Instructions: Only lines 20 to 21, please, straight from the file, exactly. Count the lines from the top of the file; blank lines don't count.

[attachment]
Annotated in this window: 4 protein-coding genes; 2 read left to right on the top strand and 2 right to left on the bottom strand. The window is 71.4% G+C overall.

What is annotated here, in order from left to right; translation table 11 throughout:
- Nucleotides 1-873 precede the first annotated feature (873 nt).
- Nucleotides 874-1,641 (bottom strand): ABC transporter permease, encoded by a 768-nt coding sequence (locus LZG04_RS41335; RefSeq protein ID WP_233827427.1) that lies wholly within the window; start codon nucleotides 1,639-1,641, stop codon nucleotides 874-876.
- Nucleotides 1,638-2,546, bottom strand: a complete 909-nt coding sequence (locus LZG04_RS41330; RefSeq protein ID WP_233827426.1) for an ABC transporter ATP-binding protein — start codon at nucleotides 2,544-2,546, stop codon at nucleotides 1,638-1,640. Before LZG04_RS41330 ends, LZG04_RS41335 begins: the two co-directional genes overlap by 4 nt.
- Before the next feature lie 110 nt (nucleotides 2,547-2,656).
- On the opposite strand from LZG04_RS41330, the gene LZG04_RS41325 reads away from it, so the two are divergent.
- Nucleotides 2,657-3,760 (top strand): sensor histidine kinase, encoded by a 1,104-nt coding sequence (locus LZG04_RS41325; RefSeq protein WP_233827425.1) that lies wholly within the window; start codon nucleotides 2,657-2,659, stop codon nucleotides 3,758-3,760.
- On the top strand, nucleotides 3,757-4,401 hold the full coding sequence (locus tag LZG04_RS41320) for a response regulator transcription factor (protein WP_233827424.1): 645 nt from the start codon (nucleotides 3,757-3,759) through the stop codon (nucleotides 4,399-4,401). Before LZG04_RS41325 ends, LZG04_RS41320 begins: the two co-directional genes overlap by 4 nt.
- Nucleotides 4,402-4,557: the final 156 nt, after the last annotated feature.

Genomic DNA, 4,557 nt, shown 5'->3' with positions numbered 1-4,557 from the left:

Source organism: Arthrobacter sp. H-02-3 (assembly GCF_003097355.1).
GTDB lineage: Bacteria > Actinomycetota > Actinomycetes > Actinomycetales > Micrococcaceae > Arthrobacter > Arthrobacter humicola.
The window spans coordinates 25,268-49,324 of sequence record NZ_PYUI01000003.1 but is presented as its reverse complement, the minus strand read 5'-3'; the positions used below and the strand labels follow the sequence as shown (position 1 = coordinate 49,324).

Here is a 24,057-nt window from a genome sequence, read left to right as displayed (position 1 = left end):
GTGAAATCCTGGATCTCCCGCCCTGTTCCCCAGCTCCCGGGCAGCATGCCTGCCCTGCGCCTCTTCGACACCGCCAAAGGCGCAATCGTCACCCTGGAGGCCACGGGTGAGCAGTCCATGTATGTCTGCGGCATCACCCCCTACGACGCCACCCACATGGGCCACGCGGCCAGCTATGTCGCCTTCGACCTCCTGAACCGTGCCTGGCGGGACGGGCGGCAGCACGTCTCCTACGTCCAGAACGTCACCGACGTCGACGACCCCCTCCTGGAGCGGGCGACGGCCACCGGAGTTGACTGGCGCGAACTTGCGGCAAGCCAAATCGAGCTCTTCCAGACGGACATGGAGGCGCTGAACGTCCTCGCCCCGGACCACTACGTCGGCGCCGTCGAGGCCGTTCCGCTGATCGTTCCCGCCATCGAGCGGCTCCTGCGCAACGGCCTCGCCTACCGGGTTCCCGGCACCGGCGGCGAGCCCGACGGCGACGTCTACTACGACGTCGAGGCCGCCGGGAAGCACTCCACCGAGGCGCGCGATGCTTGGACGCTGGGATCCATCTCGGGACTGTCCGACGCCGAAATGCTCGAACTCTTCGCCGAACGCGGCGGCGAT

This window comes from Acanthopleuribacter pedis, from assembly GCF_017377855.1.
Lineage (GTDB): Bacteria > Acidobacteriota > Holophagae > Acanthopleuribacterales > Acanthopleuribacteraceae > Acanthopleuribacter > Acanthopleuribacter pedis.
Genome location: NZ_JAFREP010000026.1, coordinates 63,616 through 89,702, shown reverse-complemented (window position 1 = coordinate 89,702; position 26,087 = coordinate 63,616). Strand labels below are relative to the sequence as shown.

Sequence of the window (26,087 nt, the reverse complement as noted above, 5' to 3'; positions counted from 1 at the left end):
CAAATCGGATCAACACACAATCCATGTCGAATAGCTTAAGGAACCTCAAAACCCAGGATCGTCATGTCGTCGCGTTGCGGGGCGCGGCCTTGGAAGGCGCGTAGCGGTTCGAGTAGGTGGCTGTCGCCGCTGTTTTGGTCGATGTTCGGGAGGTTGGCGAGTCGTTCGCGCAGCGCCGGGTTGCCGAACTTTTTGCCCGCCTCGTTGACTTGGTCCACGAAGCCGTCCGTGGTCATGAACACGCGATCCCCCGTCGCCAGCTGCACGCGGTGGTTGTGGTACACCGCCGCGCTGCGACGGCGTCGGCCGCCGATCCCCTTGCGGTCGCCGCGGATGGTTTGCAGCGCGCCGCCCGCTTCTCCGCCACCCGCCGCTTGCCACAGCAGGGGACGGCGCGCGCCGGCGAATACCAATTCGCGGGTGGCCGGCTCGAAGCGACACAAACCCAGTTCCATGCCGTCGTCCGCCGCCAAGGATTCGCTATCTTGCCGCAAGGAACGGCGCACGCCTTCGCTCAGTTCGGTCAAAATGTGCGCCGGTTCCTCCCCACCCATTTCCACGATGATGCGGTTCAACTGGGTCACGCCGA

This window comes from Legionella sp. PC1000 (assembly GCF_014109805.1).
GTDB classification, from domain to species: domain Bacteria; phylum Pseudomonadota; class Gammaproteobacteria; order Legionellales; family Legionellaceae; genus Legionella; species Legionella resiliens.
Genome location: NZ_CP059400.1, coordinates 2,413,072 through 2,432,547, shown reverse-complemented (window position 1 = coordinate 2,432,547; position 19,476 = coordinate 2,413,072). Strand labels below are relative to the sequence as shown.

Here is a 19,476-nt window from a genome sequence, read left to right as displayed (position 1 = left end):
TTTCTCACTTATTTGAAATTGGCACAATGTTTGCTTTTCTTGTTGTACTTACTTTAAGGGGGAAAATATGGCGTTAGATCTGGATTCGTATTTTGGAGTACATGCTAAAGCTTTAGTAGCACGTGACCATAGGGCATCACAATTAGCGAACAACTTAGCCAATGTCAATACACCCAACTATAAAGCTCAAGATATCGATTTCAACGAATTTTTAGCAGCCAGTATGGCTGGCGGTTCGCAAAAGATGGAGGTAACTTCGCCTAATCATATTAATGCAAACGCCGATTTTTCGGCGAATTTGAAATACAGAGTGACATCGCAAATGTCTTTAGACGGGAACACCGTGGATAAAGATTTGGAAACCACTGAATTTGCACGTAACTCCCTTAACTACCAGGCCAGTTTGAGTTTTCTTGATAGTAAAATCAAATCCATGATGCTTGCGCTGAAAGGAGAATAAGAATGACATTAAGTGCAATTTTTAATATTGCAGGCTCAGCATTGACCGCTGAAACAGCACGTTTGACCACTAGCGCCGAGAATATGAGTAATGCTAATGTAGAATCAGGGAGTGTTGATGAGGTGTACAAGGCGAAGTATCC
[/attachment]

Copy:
Sequence of the window (26,087 nt, the reverse complement as noted above, 5' to 3'; positions counted from 1 at the left end):
CAAATCGGATCAACACACAATCCATGTCGAATAGCTTAAGGAACCTCAAAACCCAGGATCGTCATGTCGTCGCGTTGCGGGGCGCGGCCTTGGAAGGCGCGTAGCGGTTCGAGTAGGTGGCTGTCGCCGCTGTTTTGGTCGATGTTCGGGAGGTTGGCGAGTCGTTCGCGCAGCGCCGGGTTGCCGAACTTTTTGCCCGCCTCGTTGACTTGGTCCACGAAGCCGTCCGTGGTCATGAACACGCGATCCCCCGTCGCCAGCTGCACGCGGTGGTTGTGGTACACCGCCGCGCTGCGACGGCGTCGGCCGCCGATCCCCTTGCGGTCGCCGCGGATGGTTTGCAGCGCGCCGCCCGCTTCTCCGCCACCCGCCGCTTGCCACAGCAGGGGACGGCGCGCGCCGGCGAATACCAATTCGCGGGTGGCCGGCTCGAAGCGACACAAACCCAGTTCCATGCCGTCGTCCGCCGCCAAGGATTCGCTATCTTGCCGCAAGGAACGGCGCACGCCTTCGCTCAGTTCGGTCAAAATGTGCGCCGGTTCCTCCCCACCCATTTCCACGATGATGCGGTTCAACTGGGTCACGCCGA